Multiphysics mechanics uses a multidisciplinary approach to the modelling and simulation of new engineering materials and systems for a wide range of applications.
Multiphysics mechanics embraces research involving constitutive equations whose independent fields describe two or more of the following behaviours: elastic, thermal, chemical, friction, impact, fluid, multi-phase, electric and magnetic fields.
Our aim is to increase interest in the multiphysics mechanics research area, in order to lead to the creation of an intra-college network for research cooperation.
Our research areas
- electro-active and magneto-active polymers (actuation and energy harvesting)
- multi-phase behaviour of biological materials
- nano-particle composites
- magneto-thermo-elastic effects in metal alloys
- quasi-crystalline and topological metamaterials
- advanced finite element methods for multiscale/multiphase problems in solid mechanics
- self-healing materials
- multiphysics mechanics of additive-manufactured materials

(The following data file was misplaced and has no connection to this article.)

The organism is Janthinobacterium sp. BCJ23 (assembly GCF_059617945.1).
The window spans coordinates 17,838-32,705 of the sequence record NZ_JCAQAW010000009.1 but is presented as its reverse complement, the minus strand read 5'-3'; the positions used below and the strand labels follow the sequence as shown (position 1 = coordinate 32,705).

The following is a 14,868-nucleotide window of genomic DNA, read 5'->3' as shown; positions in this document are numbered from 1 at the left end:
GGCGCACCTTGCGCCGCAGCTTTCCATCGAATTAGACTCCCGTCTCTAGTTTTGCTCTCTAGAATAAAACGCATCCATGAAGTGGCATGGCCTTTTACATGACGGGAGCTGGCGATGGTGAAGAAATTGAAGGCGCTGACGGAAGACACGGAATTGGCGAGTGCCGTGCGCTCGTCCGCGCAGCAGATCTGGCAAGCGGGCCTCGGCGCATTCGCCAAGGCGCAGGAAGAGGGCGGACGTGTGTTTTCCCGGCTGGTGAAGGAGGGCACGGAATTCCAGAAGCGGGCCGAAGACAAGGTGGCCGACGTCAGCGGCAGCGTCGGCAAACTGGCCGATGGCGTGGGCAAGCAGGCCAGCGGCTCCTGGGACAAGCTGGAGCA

- damage in irradiated structural and nuclear materials
- multiphase geomechanics
- computational methods in fluid dynamics
- interfacial and multiphase flows
- fluid-structure interaction
- non-newtonian fluids
- microfluids and medical engineering applications.
Our current projects
- Royal Academy of Engineering (RAEng) distinguished visiting fellowship, Professor L. Dorfmann (Professor M. Gei).
- The Engineering and Physical Sciences Research Council (EPSRC) Grant: rapid monitoring of river hydrodynamics and morphology using acoustic holography (Dr. Z. Xie).
- Newton Fund Project: China-UK workshop on coastal and offshore renewable energy systems under extreme events (Dr. Z. Xie).
- EPSRC Programme Grant: resilient materials for life (Professor A.D. Jefferson).
- Marie Skłodowska-Curie Actions (MSCA) cofunded fellowship, SRENASM-Simulation of radiation effects on nuclear and aerospace structural materials, Dr O Noorikalkhoran (Professor M Gei).
- MSCA Cofund Fellowship, MeDyQuaM-Mechanics and dynamic processes in quasiperiodic materials, Dr L Morini (Professor M Gei).